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These are the best and worst countries in the world to be an atheist

The International Humanist and Ethical Union launched its annual Freedom of Thought report this morning.

Image: Shutterstock/Feng Yu

BELGIUM, THE NETHERLANDS and Taiwan are the best countries in the world to be an atheist, according to a new report.

The International Humanist and Ethical Union (IHEU) launched its seventh annual Freedom of Thought Report this morning.

For the first time, it contains a full ranking of every country in the world, according to its level of discrimination against atheists, humanists and the non-religious. 

Belgium, the Netherlands and Taiwan came in joint first place as the best countries in the world to be an atheist. 

Nauru, France, Japan and Sao Tomé and Príncipe came in joint fourth place. 

Meanwhile, Ireland fell into the rankings in 115th place. 

2 Source: IHEU

“In Ireland the non-religious are now the second largest group in society after Roman Catholics, but still face religious discrimination,” Jane Donnelly, human rights officer of Atheist Ireland said, commenting within the report.

“The Irish Constitution begins with ‘In the name of the Most Holy Trinity’ and Catholic social policy is reflected in many of our laws,” she said. 

“In recent years, 10 different UN and Council of Europe reports have told Ireland that it is infringing on the human rights of atheists, agnostics and minority faith members. 

It is time for Ireland to realise that it must comply with its human rights obligations and ensure that all citizens have equal rights regardless of their religious or philosophical convictions.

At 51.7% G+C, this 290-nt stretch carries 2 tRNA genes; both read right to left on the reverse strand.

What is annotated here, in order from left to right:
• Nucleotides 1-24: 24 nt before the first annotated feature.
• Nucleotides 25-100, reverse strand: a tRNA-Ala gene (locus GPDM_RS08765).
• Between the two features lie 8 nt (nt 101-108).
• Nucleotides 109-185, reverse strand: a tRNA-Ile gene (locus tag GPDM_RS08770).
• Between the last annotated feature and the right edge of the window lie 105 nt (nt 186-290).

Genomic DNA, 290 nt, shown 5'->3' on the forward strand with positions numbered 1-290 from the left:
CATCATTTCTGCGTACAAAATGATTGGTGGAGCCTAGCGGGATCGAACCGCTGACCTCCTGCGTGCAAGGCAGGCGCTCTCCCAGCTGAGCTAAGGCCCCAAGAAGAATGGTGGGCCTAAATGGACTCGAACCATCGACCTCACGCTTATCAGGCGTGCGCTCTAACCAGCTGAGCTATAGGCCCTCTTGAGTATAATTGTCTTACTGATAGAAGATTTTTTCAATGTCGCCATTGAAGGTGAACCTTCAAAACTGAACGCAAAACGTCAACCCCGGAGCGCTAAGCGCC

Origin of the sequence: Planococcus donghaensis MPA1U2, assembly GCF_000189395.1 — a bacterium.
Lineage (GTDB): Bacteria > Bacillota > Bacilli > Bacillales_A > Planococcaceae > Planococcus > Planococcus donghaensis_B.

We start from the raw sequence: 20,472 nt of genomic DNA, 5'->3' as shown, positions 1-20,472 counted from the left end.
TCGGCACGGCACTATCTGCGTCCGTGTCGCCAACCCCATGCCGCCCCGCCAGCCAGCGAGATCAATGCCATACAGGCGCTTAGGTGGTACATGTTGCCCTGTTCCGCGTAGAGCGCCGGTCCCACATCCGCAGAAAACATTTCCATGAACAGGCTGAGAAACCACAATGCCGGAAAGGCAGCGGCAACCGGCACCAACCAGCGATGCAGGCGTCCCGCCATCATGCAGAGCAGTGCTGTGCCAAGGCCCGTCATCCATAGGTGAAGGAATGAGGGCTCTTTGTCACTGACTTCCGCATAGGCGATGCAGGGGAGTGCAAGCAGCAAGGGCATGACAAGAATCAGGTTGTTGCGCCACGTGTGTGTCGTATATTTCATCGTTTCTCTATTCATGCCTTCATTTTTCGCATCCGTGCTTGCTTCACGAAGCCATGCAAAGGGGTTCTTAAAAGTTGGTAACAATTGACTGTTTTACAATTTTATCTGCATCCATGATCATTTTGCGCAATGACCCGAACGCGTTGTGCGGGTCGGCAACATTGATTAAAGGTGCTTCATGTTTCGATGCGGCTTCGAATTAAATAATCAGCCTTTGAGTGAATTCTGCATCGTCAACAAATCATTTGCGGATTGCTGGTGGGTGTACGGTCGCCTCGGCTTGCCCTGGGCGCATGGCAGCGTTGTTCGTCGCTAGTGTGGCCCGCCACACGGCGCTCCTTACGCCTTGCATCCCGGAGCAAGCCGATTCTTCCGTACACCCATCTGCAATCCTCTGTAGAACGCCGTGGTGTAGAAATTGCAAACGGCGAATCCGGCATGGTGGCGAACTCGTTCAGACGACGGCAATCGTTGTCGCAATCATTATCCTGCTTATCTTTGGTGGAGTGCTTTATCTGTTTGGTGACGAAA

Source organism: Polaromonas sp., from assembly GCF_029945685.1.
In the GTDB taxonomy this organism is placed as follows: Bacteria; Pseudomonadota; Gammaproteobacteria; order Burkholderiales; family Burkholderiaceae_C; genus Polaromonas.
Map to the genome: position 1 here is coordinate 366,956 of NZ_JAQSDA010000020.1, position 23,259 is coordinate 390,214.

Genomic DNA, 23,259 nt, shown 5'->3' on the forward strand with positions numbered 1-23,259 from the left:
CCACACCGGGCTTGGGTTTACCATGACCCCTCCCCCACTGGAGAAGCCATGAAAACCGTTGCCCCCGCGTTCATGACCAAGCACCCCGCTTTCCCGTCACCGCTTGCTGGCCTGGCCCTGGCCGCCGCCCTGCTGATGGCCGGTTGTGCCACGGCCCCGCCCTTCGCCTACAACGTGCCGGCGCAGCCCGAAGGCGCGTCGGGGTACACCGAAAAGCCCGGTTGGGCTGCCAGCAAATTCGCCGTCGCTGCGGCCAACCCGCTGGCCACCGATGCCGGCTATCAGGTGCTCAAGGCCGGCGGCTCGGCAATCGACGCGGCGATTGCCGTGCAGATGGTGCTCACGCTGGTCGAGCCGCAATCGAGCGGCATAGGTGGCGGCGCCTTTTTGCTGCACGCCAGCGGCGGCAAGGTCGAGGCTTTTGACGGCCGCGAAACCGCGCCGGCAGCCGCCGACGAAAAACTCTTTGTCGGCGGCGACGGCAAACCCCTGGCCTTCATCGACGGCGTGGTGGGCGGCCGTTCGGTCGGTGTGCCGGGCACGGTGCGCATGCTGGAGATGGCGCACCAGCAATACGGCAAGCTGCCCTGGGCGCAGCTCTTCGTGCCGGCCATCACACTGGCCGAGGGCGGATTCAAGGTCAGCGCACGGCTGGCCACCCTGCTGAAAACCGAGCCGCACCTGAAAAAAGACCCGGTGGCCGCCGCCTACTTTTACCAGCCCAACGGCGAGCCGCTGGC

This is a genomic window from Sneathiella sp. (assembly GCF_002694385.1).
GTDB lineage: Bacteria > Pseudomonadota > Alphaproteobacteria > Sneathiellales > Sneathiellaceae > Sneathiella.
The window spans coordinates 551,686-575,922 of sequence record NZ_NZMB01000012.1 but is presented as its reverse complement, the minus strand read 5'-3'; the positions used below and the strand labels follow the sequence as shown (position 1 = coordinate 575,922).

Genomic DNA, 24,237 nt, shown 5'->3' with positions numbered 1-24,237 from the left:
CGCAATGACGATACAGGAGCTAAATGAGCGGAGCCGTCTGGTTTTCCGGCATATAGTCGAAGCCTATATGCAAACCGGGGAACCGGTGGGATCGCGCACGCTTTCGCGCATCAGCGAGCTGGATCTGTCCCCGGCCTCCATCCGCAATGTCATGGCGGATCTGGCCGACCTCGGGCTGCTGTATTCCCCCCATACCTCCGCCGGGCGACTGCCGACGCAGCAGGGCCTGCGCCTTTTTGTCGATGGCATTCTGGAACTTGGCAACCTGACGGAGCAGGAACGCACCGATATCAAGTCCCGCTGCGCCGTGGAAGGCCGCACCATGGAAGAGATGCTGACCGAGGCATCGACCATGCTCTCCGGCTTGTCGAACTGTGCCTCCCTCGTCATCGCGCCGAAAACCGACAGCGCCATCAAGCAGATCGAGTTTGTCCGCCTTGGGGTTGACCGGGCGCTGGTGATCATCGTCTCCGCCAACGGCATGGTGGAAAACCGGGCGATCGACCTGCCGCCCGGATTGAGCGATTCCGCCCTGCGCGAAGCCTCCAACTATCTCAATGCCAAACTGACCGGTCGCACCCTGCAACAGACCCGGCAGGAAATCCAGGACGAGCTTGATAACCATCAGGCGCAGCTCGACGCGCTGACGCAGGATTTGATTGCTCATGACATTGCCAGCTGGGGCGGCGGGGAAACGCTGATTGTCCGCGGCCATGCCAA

Looking at other end of the ranking, Saudi Arabia came in last place, being ranked the worst country in the world to be an atheist. 

Iran, Afghanistan, the Maldives and Pakistan also followed at the bottom. 

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1 Source: IHEU

In the report, Saudi Arabia comes into criticism for a 2014 law defining the “promotion of atheist thought in any form” as terrorism, and for the prosecution of liberal activists and campaigners.

The report notes that the appearance of Malaysia and the Maldives in the bottom 10 rankings might surprise some. 

However, it notes that both countries have seen “incidents of anti-atheist rhetoric” in the past few years. 

Commenting on the report, president of the IHEU Andrew Copson said: “This is a world’s first. For the first time, our report will show, with authority and accuracy, the discrimination faced by people around the world because of their non-religious beliefs. 

This report paints a dark picture, with significant discrimination faced by our non-religious friends and colleagues around the world.

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